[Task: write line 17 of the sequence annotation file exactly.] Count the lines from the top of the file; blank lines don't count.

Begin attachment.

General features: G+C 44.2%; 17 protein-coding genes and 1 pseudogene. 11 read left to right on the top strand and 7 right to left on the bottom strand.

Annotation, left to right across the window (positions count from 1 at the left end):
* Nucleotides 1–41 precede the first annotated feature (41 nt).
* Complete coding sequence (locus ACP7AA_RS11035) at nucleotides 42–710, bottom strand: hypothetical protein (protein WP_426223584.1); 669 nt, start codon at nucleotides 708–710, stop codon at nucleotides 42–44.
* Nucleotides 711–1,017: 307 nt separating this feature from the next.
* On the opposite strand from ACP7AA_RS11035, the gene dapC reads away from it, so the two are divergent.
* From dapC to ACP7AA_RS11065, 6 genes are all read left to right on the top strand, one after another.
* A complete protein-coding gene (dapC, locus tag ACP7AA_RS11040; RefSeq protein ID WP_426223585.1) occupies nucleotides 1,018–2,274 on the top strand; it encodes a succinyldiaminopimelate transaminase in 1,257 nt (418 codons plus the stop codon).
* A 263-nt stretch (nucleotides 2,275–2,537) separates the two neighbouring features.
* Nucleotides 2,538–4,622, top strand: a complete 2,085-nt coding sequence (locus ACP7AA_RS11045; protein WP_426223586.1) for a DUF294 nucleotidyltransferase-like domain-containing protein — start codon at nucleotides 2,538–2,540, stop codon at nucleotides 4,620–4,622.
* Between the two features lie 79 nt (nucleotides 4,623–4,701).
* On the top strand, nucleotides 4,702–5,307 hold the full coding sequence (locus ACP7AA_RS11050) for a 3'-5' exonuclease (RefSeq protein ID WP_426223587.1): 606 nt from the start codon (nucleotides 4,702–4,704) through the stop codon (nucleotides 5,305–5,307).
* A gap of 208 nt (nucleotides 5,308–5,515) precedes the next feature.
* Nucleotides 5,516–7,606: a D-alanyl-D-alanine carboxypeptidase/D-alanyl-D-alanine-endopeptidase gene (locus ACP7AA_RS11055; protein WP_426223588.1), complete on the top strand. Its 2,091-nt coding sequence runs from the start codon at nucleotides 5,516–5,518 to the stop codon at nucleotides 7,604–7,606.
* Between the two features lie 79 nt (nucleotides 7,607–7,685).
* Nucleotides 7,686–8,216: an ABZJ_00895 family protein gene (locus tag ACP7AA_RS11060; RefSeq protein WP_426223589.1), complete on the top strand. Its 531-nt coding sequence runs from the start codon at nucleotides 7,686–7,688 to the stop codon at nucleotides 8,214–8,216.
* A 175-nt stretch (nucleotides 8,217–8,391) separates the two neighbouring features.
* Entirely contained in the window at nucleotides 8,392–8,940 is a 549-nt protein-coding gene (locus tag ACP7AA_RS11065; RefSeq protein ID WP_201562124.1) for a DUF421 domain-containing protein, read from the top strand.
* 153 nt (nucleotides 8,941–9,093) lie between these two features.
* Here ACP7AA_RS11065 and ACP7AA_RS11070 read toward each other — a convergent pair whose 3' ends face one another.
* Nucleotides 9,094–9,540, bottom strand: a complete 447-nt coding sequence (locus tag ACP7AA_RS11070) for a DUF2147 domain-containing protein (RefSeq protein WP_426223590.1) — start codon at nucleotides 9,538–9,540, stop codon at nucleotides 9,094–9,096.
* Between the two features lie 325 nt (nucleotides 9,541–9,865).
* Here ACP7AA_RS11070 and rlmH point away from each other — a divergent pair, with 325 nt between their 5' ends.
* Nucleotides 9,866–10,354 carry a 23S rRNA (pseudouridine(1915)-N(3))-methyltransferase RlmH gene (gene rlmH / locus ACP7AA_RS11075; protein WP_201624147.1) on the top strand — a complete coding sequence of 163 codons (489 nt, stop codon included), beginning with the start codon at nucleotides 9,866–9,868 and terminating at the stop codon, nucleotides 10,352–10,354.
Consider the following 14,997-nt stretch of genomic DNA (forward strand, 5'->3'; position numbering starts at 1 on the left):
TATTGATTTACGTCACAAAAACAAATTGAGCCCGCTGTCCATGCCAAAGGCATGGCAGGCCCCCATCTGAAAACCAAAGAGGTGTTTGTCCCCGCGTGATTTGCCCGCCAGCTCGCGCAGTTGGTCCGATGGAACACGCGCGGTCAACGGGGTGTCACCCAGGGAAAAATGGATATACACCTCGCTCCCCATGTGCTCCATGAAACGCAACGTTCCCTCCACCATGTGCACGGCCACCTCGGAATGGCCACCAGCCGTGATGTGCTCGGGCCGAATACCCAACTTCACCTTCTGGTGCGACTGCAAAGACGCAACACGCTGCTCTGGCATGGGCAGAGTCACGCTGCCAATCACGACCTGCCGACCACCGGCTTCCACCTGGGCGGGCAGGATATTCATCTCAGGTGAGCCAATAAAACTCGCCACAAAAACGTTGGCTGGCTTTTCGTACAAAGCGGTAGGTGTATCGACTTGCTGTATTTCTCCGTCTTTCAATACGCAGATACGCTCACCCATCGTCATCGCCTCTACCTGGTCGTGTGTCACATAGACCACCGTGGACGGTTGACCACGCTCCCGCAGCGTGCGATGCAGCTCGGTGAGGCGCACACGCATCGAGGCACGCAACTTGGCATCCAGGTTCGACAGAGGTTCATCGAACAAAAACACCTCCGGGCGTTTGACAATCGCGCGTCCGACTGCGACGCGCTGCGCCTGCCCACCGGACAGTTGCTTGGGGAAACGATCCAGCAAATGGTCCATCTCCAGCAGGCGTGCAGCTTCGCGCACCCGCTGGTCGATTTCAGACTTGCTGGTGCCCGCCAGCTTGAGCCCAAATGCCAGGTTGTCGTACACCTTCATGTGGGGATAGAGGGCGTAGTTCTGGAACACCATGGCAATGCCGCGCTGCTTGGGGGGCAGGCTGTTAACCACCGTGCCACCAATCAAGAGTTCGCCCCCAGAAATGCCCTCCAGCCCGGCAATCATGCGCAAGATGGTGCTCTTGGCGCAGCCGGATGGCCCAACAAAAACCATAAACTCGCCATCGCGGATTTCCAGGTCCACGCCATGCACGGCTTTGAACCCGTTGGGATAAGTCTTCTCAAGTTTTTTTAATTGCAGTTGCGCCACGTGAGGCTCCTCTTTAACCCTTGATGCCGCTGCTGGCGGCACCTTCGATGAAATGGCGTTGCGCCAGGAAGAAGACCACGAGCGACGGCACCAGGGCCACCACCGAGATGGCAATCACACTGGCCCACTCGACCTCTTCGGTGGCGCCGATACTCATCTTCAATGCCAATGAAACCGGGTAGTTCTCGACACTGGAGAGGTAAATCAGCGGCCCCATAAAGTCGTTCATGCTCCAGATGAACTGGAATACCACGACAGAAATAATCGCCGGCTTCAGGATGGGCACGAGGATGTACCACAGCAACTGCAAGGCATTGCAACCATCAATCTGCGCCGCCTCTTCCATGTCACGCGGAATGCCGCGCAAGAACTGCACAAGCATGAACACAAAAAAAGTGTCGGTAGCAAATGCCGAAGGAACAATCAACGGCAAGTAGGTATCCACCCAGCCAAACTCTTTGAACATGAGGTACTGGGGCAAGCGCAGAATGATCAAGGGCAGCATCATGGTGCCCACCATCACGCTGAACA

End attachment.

* A 175-nt stretch (nucleotides 8,217–8,391) separates the two neighbouring features.